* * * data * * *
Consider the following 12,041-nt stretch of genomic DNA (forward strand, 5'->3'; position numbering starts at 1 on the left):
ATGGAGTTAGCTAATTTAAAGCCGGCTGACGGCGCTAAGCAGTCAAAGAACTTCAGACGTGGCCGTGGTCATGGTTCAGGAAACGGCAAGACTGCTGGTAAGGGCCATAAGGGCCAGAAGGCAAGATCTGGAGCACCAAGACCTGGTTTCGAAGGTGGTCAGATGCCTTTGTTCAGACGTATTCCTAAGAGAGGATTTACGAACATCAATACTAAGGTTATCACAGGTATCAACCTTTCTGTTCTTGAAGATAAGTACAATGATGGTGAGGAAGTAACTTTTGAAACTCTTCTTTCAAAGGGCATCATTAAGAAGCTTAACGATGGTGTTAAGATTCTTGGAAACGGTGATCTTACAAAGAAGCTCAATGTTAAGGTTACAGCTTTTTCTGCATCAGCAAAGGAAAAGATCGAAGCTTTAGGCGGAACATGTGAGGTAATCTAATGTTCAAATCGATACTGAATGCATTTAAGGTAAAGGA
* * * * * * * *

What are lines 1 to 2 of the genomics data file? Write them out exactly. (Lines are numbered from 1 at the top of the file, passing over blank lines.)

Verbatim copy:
Consider the following 12,041-nt stretch of genomic DNA (forward strand, 5'->3'; position numbering starts at 1 on the left):
ATGGAGTTAGCTAATTTAAAGCCGGCTGACGGCGCTAAGCAGTCAAAGAACTTCAGACGTGGCCGTGGTCATGGTTCAGGAAACGGCAAGACTGCTGGTAAGGGCCATAAGGGCCAGAAGGCAAGATCTGGAGCACCAAGACCTGGTTTCGAAGGTGGTCAGATGCCTTTGTTCAGACGTATTCCTAAGAGAGGATTTACGAACATCAATACTAAGGTTATCACAGGTATCAACCTTTCTGTTCTTGAAGATAAGTACAATGATGGTGAGGAAGTAACTTTTGAAACTCTTCTTTCAAAGGGCATCATTAAGAAGCTTAACGATGGTGTTAAGATTCTTGGAAACGGTGATCTTACAAAGAAGCTCAATGTTAAGGTTACAGCTTTTTCTGCATCAGCAAAGGAAAAGATCGAAGCTTTAGGCGGAACATGTGAGGTAATCTAATGTTCAAATCGATACTGAATGCATTTAAGGTAAAGGA